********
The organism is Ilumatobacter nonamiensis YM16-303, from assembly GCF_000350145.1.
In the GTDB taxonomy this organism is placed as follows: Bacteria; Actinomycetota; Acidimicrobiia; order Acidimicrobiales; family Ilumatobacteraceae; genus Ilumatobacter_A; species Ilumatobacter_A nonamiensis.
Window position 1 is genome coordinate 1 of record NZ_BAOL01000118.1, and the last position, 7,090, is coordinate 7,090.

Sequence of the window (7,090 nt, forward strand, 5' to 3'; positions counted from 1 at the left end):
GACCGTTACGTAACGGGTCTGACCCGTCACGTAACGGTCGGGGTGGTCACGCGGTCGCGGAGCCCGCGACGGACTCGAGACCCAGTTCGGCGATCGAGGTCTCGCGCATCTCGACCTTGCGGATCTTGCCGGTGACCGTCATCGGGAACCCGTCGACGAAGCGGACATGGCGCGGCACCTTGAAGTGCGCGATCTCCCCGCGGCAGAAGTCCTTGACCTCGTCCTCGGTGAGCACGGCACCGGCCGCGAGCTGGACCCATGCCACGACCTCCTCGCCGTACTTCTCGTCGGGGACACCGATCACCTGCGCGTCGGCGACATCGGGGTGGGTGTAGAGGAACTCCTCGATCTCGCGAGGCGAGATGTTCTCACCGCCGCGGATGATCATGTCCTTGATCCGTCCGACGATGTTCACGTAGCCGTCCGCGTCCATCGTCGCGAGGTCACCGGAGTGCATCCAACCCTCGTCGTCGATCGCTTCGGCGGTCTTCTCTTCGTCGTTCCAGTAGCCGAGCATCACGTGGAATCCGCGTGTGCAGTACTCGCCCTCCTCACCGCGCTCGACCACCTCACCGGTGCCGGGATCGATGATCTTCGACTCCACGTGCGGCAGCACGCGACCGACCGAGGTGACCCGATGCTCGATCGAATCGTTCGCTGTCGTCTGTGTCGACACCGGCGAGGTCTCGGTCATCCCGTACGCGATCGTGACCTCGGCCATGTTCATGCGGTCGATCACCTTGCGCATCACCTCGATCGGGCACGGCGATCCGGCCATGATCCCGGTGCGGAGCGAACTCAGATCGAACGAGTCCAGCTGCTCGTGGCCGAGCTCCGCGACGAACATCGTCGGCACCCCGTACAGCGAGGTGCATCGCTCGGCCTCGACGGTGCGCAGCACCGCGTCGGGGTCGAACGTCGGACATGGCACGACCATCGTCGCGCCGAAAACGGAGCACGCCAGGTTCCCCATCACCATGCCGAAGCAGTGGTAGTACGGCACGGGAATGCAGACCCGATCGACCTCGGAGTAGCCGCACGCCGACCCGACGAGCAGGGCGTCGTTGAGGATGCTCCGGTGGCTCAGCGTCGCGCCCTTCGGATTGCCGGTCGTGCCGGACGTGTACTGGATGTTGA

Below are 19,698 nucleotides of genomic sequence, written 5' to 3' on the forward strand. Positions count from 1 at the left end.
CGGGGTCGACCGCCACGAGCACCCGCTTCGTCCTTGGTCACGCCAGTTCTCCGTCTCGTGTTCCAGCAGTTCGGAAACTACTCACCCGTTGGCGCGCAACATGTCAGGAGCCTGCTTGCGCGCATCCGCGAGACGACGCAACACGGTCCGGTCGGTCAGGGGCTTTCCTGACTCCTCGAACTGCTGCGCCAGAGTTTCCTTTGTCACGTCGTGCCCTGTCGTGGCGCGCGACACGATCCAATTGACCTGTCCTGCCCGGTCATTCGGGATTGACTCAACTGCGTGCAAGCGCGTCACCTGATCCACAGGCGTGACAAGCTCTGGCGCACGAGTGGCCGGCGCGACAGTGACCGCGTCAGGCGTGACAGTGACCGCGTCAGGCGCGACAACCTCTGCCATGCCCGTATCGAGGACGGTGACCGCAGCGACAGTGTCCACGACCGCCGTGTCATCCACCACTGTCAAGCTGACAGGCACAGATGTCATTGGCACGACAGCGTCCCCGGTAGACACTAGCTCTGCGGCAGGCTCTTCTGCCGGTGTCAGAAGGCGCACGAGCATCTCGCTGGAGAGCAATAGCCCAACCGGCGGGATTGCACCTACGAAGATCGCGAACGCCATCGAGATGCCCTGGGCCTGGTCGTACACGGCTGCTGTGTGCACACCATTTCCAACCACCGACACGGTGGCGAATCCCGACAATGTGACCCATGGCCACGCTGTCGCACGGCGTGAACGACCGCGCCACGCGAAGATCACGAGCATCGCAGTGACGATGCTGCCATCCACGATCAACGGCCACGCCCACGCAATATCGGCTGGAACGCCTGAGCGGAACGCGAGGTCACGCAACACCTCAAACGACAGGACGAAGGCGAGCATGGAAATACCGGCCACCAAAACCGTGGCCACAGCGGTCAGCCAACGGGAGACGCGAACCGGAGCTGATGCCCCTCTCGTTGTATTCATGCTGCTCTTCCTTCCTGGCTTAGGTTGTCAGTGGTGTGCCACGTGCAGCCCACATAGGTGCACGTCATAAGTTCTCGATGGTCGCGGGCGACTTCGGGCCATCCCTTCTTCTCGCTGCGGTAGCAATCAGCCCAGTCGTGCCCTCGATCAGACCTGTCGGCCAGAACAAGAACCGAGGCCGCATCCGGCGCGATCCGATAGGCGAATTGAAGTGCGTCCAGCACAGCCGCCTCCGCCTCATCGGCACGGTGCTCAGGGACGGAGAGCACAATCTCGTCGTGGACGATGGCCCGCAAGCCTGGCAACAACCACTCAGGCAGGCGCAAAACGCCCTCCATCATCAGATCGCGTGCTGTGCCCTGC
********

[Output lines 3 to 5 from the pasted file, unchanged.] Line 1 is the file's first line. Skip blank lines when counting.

Window position 1 is genome coordinate 1 of record NZ_BAOL01000118.1, and the last position, 7,090, is coordinate 7,090.

Sequence of the window (7,090 nt, forward strand, 5' to 3'; positions counted from 1 at the left end):
GACCGTTACGTAACGGGTCTGACCCGTCACGTAACGGTCGGGGTGGTCACGCGGTCGCGGAGCCCGCGACGGACTCGAGACCCAGTTCGGCGATCGAGGTCTCGCGCATCTCGACCTTGCGGATCTTGCCGGTGACCGTCATCGGGAACCCGTCGACGAAGCGGACATGGCGCGGCACCTTGAAGTGCGCGATCTCCCCGCGGCAGAAGTCCTTGACCTCGTCCTCGGTGAGCACGGCACCGGCCGCGAGCTGGACCCATGCCACGACCTCCTCGCCGTACTTCTCGTCGGGGACACCGATCACCTGCGCGTCGGCGACATCGGGGTGGGTGTAGAGGAACTCCTCGATCTCGCGAGGCGAGATGTTCTCACCGCCGCGGATGATCATGTCCTTGATCCGTCCGACGATGTTCACGTAGCCGTCCGCGTCCATCGTCGCGAGGTCACCGGAGTGCATCCAACCCTCGTCGTCGATCGCTTCGGCGGTCTTCTCTTCGTCGTTCCAGTAGCCGAGCATCACGTGGAATCCGCGTGTGCAGTACTCGCCCTCCTCACCGCGCTCGACCACCTCACCGGTGCCGGGATCGATGATCTTCGACTCCACGTGCGGCAGCACGCGACCGACCGAGGTGACCCGATGCTCGATCGAATCGTTCGCTGTCGTCTGTGTCGACACCGGCGAGGTCTCGGTCATCCCGTACGCGATCGTGACCTCGGCCATGTTCATGCGGTCGATCACCTTGCGCATCACCTCGATCGGGCACGGCGATCCGGCCATGATCCCGGTGCGGAGCGAACTCAGATCGAACGAGTCCAGCTGCTCGTGGCCGAGCTCCGCGACGAACATCGTCGGCACCCCGTACAGCGAGGTGCATCGCTCGGCCTCGACGGTGCGCAGCACCGCGTCGGGGTCGAACGTCGGACATGGCACGACCATCGTCGCGCCGAAAACGGAGCACGCCAGGTTCCCCATCACCATGCCGAAGCAGTGGTAGTACGGCACGGGAATGCAGACCCGATCGACCTCGGAGTAGCCGCACGCCGACCCGACGAGCAGGGCGTCGTTGAGGATGCTCCGGTGGCTCAGCGTCGCGCCCTTCGGATTGCCGGTCGTGCCGGACGTGTACTGGATGTTGA